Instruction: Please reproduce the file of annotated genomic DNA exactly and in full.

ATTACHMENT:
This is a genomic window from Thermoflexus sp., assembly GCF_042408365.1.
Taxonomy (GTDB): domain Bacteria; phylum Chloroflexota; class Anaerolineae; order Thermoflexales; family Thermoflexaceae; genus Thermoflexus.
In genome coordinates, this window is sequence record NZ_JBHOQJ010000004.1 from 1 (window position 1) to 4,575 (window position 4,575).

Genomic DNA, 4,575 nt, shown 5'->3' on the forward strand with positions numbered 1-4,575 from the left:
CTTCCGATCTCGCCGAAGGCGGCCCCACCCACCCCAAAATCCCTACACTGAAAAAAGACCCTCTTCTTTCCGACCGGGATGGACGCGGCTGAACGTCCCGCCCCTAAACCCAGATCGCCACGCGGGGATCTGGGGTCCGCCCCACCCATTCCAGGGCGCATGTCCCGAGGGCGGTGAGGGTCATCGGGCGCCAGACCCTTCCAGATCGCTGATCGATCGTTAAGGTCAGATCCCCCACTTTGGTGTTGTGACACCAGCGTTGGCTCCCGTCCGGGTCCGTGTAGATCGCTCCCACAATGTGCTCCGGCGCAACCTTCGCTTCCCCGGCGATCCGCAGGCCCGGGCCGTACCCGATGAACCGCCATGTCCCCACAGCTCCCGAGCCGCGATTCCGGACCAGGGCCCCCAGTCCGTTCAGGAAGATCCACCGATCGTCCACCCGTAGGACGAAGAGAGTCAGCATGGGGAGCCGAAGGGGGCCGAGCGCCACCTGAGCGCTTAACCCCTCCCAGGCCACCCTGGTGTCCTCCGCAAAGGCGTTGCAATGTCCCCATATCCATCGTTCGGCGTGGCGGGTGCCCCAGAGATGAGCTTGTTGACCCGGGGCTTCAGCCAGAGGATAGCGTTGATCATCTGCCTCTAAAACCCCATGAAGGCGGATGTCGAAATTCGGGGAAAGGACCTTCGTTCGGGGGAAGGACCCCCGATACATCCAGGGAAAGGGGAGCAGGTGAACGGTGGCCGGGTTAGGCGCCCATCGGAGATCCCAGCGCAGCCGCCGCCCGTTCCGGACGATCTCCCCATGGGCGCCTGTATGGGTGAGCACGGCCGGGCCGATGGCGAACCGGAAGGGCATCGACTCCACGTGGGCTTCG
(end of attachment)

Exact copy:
This is a genomic window from Thermoflexus sp., assembly GCF_042408365.1.
Taxonomy (GTDB): domain Bacteria; phylum Chloroflexota; class Anaerolineae; order Thermoflexales; family Thermoflexaceae; genus Thermoflexus.
In genome coordinates, this window is sequence record NZ_JBHOQJ010000004.1 from 1 (window position 1) to 4,575 (window position 4,575).

Genomic DNA, 4,575 nt, shown 5'->3' on the forward strand with positions numbered 1-4,575 from the left:
CTTCCGATCTCGCCGAAGGCGGCCCCACCCACCCCAAAATCCCTACACTGAAAAAAGACCCTCTTCTTTCCGACCGGGATGGACGCGGCTGAACGTCCCGCCCCTAAACCCAGATCGCCACGCGGGGATCTGGGGTCCGCCCCACCCATTCCAGGGCGCATGTCCCGAGGGCGGTGAGGGTCATCGGGCGCCAGACCCTTCCAGATCGCTGATCGATCGTTAAGGTCAGATCCCCCACTTTGGTGTTGTGACACCAGCGTTGGCTCCCGTCCGGGTCCGTGTAGATCGCTCCCACAATGTGCTCCGGCGCAACCTTCGCTTCCCCGGCGATCCGCAGGCCCGGGCCGTACCCGATGAACCGCCATGTCCCCACAGCTCCCGAGCCGCGATTCCGGACCAGGGCCCCCAGTCCGTTCAGGAAGATCCACCGATCGTCCACCCGTAGGACGAAGAGAGTCAGCATGGGGAGCCGAAGGGGGCCGAGCGCCACCTGAGCGCTTAACCCCTCCCAGGCCACCCTGGTGTCCTCCGCAAAGGCGTTGCAATGTCCCCATATCCATCGTTCGGCGTGGCGGGTGCCCCAGAGATGAGCTTGTTGACCCGGGGCTTCAGCCAGAGGATAGCGTTGATCATCTGCCTCTAAAACCCCATGAAGGCGGATGTCGAAATTCGGGGAAAGGACCTTCGTTCGGGGGAAGGACCCCCGATACATCCAGGGAAAGGGGAGCAGGTGAACGGTGGCCGGGTTAGGCGCCCATCGGAGATCCCAGCGCAGCCGCCGCCCGTTCCGGACGATCTCCCCATGGGCGCCTGTATGGGTGAGCACGGCCGGGCCGATGGCGAACCGGAAGGGCATCGACTCCACGTGGGCTTCG